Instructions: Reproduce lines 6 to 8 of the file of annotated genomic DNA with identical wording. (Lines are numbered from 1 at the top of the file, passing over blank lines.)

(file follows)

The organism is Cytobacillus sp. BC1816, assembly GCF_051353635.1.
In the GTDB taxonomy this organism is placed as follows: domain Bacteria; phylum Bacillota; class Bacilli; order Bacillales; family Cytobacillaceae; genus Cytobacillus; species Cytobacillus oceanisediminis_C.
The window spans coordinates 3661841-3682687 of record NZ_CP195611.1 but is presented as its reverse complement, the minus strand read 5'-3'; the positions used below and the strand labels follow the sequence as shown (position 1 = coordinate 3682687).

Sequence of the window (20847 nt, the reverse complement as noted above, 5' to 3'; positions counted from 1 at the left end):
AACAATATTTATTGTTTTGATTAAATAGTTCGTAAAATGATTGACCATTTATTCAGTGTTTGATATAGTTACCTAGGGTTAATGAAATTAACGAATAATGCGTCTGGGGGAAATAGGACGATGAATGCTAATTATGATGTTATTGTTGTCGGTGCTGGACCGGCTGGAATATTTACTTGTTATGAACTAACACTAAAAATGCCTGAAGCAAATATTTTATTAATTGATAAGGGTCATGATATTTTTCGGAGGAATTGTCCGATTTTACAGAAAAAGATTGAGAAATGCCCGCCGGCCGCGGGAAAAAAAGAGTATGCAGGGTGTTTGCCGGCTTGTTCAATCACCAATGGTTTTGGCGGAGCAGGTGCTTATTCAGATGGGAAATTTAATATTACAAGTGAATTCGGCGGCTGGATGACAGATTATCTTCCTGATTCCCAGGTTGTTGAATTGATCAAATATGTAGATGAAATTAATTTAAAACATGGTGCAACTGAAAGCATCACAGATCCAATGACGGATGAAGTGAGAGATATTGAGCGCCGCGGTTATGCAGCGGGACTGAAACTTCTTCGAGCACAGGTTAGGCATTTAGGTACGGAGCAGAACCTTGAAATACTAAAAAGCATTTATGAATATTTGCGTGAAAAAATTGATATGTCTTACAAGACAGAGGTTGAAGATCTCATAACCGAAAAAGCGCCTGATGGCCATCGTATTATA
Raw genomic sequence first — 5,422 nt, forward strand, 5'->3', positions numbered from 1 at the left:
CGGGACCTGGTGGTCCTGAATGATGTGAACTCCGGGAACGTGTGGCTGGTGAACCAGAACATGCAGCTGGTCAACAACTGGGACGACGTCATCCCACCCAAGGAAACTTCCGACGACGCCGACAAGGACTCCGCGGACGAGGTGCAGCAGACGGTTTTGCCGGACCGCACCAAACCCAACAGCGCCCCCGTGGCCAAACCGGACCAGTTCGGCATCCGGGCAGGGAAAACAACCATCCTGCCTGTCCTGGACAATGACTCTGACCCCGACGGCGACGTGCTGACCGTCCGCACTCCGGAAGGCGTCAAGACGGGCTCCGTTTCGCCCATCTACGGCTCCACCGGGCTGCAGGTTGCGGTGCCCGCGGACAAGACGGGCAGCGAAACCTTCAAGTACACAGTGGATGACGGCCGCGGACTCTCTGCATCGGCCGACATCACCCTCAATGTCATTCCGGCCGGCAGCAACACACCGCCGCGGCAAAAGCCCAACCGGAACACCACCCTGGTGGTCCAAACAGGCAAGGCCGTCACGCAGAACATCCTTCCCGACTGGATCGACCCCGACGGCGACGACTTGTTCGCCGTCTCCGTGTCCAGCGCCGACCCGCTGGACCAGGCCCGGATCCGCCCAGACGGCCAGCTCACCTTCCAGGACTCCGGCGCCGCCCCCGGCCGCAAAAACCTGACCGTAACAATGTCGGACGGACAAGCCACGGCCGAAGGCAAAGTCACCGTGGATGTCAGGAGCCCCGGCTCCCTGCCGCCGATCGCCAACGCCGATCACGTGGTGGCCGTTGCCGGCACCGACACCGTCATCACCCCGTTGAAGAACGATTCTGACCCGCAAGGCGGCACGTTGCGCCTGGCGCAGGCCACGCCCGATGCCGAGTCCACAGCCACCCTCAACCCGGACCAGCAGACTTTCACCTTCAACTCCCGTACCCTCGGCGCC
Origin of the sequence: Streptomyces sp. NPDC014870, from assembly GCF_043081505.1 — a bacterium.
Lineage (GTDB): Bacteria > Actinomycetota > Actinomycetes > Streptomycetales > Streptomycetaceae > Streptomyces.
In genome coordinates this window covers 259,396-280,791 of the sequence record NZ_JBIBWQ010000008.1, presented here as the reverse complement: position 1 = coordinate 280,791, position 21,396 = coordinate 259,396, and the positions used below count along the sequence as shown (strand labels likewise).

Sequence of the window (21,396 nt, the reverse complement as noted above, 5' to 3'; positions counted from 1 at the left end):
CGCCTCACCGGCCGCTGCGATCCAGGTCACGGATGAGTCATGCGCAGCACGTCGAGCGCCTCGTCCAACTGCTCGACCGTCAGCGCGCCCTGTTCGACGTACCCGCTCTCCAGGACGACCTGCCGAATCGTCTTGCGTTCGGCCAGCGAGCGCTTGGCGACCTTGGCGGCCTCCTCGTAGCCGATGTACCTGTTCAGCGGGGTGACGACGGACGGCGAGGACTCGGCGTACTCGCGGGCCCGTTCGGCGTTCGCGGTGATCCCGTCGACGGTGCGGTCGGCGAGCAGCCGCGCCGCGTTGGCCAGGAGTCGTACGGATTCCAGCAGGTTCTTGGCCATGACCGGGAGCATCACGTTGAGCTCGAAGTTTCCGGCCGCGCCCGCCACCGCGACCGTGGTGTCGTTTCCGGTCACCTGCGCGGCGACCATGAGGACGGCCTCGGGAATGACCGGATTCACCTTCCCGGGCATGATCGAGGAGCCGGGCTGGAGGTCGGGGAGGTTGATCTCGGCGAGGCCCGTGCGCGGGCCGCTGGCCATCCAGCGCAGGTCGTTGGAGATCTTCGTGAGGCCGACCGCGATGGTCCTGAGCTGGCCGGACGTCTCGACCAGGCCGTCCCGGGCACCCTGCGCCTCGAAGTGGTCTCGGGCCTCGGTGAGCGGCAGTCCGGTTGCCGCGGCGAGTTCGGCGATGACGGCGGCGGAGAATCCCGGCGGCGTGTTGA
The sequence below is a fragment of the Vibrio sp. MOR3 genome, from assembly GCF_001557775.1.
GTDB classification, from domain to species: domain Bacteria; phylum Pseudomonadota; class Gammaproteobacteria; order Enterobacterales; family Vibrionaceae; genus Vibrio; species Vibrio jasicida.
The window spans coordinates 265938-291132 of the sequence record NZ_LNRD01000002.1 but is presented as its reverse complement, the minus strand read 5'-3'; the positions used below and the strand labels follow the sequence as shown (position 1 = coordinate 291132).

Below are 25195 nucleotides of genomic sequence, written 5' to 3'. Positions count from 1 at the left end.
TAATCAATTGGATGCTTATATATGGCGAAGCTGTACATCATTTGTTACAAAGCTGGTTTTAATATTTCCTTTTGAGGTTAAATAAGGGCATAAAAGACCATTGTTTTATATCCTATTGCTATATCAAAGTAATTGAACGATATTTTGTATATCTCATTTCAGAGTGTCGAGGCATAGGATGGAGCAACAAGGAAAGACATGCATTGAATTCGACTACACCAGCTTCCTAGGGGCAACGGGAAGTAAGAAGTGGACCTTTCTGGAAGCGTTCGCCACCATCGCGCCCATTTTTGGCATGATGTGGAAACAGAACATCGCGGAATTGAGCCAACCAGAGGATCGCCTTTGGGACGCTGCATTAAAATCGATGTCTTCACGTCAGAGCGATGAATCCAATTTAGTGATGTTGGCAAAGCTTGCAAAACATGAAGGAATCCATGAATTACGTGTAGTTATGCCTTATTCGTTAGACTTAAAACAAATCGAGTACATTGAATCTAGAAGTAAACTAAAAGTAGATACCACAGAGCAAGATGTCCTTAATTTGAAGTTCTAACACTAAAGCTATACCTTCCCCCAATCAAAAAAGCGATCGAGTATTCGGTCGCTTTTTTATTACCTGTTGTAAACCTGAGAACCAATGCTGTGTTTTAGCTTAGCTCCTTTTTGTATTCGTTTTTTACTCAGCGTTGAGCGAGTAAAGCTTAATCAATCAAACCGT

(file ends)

Raw genomic sequence first — 5,422 nt, forward strand, 5'->3', positions numbered from 1 at the left:
CGGGACCTGGTGGTCCTGAATGATGTGAACTCCGGGAACGTGTGGCTGGTGAACCAGAACATGCAGCTGGTCAACAACTGGGACGACGTCATCCCACCCAAGGAAACTTCCGACGACGCCGACAAGGACTCCGCGGACGAGGTGCAGCAGACGGTTTTGCCGGACCGCACCAAACCCAACAGCGCCCCCGTGGCCAAACCGGACCAGTTCGGCATCCGGGCAGGGAAAACAACCATCCTGCCTGTCCTGGACAATGACTCTGACCCCGACGGCGACGTGCTGACCGTCCGCACTCCGGAAGGCGTCAAGACGGGCTCCGTTTCGCCCATCTACGGCTCCACCGGGCTGCAGGTTGCGGTGCCCGCGGACAAGACGGGCAGCGAAACCTTCAAGTACACAGTGGATGACGGCCGCGGACTCTCTGCATCGGCCGACATCACCCTCAATGTCATTCCGGCCGGCAGCAACACACCGCCGCGGCAAAAGCCCAACCGGAACACCACCCTGGTGGTCCAAACAGGCAAGGCCGTCACGCAGAACATCCTTCCCGACTGGATCGACCCCGACGGCGACGACTTGTTCGCCGTCTCCGTGTCCAGCGCCGACCCGCTGGACCAGGCCCGGATCCGCCCAGACGGCCAGCTCACCTTCCAGGACTCCGGCGCCGCCCCCGGCCGCAAAAACCTGACCGTAACAATGTCGGACGGACAAGCCACGGCCGAAGGCAAAGTCACCGTGGATGTCAGGAGCCCCGGCTCCCTGCCGCCGATCGCCAACGCCGATCACGTGGTGGCCGTTGCCGGCACCGACACCGTCATCACCCCGTTGAAGAACGATTCTGACCCGCAAGGCGGCACGTTGCGCCTGGCGCAGGCCACGCCCGATGCCGAGTCCACAGCCACCCTCAACCCGGACCAGCAGACTTTCACCTTCAACTCCCGTACCCTCGGCGCC
Origin of the sequence: Streptomyces sp. NPDC014870, from assembly GCF_043081505.1 — a bacterium.